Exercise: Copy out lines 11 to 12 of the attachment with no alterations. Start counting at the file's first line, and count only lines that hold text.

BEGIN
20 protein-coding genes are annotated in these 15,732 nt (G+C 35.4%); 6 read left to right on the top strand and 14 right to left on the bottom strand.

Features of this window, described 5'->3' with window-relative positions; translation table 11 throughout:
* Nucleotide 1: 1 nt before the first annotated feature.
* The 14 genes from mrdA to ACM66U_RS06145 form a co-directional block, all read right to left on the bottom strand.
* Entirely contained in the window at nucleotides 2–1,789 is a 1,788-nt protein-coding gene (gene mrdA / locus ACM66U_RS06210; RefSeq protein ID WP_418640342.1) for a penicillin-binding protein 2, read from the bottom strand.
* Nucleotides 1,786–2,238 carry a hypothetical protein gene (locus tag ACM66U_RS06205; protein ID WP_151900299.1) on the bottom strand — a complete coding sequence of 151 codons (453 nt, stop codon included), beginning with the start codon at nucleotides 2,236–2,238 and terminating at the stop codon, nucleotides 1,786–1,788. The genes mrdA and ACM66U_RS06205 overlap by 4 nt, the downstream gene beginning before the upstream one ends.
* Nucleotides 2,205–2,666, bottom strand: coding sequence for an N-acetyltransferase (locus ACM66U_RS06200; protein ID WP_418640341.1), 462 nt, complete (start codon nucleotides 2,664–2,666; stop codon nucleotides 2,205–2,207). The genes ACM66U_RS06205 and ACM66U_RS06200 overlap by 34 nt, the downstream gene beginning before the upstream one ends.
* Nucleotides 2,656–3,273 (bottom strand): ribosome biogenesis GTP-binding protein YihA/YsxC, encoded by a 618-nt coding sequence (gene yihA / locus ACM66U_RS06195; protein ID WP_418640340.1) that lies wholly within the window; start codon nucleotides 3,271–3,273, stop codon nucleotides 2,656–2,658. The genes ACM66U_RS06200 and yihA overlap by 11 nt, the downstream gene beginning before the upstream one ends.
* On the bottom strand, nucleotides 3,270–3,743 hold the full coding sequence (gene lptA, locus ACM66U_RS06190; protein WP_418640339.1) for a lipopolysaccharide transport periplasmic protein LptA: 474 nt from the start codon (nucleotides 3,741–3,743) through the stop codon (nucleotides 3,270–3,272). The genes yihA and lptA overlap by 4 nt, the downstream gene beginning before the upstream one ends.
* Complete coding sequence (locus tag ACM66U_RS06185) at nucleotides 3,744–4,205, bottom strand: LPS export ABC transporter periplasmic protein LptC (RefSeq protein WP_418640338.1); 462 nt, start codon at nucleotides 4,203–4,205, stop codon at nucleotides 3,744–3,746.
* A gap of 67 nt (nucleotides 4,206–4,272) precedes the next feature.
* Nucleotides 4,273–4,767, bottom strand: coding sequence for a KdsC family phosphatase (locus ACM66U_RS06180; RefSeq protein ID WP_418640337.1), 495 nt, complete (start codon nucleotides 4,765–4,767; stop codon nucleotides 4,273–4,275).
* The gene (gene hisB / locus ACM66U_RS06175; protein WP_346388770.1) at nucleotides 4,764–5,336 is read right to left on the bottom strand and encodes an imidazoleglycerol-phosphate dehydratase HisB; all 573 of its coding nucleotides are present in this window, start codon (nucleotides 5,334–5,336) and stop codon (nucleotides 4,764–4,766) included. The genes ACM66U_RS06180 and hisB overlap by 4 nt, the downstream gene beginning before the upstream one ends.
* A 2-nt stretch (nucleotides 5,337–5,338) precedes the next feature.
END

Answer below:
* A gap of 67 nt (nucleotides 4,206–4,272) precedes the next feature.
* Nucleotides 4,273–4,767, bottom strand: coding sequence for a KdsC family phosphatase (locus ACM66U_RS06180; RefSeq protein ID WP_418640337.1), 495 nt, complete (start codon nucleotides 4,765–4,767; stop codon nucleotides 4,273–4,275).